When it comes to training, there are terms everyone knows – like VO2 max or chafing – and then there are the ones that get tossed around in conversation but that, to be honest, most people don’t fully understand. (No shame!) Case in point: aerobic and anaerobic threshold.
We may throw these words into conversation with our fit-minded friends from time to time – “Hey, does your coach have you doing much aerobic threshold work this season?” – but what do they actually mean, why does it matter, and what should you expect when it shows up on your training plan?
Let’s break it down. Here’s everything athletes should understand about anaerobic threshold. (And click here for a breakdown on all things aerobic threshold.)
What is anaerobic threshold?
“The term anaerobic threshold has actually caused a bit of controversy and discussion over the years,” says Caroline Varriale, DPT, CSCS, FAFS, and a physical therapist at Finish Line Physical Therapy in New York City.
“But in simplest terms, it’s commonly thought of as the point at which lactic acid – a byproduct of energy being made from glucose – starts to build up quickly in the blood.”
This happens because lactic acid can no longer be removed quickly enough and recombined with other molecules to make more energy. “At this point, exercise intensity feels more difficult and some people feel a burning sensation in their muscles,” Varriale says.
Most athletes enter the anaerobic threshold zone when they’re putting in some serious work
Muscles burn glucose two ways: aerobically, which means with oxygen, and anaerobically, or without oxygen.
Most athletes enter the anaerobic threshold zone when they’re putting in some serious work and a lot of power output over a short period of time – like during an interval or sprint. You’re utilizing energy that’s readily available, but that won’t last long.
As you rest and recover, between intervals for example, your aerobic system recharges, readying you for the next push.
What’s the best way to measure anaerobic threshold?
Anaerobic threshold varies from athlete to athlete. For athletes who regularly do interval-style workouts, their anaerobic thresholds will be much higher and more conditioned than those who only do long, steady-state workouts – or don’t train at all.
The more you perform high-intensity workouts, the better you can condition your anaerobic threshold and process lactate in the body – and the faster you’ll be able to swim, bike, or run.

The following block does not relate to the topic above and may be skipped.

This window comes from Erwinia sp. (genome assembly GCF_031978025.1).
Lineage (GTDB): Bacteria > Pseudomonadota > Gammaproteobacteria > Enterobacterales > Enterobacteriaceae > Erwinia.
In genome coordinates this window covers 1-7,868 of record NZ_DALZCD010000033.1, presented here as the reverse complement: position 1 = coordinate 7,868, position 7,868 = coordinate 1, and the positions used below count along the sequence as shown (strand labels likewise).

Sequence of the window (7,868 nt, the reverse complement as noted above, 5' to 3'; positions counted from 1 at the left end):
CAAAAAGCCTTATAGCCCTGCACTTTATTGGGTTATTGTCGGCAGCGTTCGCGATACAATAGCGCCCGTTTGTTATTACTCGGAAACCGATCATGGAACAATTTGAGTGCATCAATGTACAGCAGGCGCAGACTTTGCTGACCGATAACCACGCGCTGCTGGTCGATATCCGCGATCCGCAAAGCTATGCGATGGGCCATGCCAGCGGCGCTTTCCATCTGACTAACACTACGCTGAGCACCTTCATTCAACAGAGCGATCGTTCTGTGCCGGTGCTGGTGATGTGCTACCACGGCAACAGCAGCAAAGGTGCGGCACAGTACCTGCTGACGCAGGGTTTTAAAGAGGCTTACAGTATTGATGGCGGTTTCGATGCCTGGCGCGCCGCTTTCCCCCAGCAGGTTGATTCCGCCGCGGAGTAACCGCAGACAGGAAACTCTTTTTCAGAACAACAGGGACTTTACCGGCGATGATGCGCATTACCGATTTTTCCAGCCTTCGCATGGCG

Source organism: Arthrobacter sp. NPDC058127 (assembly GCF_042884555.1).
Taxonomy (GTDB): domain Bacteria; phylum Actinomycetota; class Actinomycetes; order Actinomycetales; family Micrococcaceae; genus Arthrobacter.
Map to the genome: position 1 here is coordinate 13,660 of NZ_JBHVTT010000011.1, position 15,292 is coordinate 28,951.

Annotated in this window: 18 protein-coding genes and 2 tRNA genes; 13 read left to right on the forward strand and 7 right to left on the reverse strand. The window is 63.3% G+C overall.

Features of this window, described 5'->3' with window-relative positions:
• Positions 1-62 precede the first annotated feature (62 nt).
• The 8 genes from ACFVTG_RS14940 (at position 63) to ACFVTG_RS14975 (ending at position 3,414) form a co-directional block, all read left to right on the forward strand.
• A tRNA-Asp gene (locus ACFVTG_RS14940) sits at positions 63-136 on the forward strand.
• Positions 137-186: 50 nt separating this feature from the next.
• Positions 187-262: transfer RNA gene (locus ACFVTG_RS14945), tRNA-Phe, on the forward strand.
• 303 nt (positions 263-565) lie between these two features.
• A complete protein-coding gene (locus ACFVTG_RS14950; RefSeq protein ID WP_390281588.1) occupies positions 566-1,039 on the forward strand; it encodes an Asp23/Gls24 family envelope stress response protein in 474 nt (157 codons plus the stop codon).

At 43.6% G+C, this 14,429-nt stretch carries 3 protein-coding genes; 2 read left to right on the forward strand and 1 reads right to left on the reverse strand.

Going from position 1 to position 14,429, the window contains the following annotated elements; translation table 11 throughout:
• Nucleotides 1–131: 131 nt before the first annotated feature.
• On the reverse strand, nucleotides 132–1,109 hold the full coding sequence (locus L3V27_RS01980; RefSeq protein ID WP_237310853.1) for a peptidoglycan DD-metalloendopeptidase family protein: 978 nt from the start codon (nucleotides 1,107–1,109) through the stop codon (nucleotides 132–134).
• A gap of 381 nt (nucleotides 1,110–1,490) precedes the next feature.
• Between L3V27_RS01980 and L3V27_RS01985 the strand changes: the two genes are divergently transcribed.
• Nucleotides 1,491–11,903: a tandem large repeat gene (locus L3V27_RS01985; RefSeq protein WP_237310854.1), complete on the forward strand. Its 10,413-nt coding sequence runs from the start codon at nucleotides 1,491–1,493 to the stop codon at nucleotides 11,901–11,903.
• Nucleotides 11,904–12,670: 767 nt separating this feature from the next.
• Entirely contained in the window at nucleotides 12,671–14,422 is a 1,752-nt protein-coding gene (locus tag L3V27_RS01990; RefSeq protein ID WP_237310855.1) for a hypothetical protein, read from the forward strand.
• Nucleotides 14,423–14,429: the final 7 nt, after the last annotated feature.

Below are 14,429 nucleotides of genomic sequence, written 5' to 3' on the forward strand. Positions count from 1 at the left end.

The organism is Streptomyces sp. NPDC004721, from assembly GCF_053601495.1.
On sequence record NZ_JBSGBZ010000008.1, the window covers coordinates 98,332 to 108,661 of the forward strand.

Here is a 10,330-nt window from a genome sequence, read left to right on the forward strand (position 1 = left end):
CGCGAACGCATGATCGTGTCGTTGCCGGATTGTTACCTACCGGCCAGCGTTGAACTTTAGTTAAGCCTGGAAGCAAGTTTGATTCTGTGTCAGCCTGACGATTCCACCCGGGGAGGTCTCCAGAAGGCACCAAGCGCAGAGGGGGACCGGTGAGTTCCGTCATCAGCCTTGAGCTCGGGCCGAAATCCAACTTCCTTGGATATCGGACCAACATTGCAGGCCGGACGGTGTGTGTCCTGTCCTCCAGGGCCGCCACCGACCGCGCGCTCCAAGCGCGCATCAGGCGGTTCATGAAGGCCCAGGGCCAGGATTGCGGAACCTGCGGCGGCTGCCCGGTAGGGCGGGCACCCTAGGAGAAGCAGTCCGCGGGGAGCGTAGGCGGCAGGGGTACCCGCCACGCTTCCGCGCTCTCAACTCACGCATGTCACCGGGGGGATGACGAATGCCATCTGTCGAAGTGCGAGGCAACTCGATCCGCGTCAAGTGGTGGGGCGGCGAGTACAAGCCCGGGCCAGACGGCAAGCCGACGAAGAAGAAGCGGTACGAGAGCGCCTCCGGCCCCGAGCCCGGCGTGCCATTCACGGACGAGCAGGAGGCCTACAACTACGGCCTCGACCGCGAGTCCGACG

What does anaerobic threshold feel like?
Well, it probably hurts and burns a little, but it shouldn’t be completely uncomfortable. If you’ve ever done a track workout – say 400-meter repeats – you’ve probably gotten into the anaerobic zone on each repeat. You feel it when you’re breathing heavily, can feel a pronounced heartbeat, are slightly gasping for air, and can’t carry on a conversation.
Even as you get fitter, you’ll still find yourself gasping for air during your track workouts – but you’ll probably be shaving a few seconds off each repeat. So as the effort stays consistent, your performance increases. (That means it’s working!)
Why does it matter?
“It’s important for athletes to understand aerobic and anaerobic energy systems,” says Varriale. “The aerobic energy system gives you more long-lasting energy because it burns predominantly fat stores. So for endurance athletes, it’s an important system to train. But the anaerobic energy system can produce energy more quickly, and allows us to exercise at higher intensities, so that’s crucial, too.”
In other words, make sure your training plan includes high-intensity intervals, steady-state workouts, and rest days to recover from both. Because slow, steady, fast, and recovered are what work together to win the race.
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Please note that the information provided in the Polar Blog articles cannot replace individual advice from health professionals. Please consult your physician before starting a new fitness program.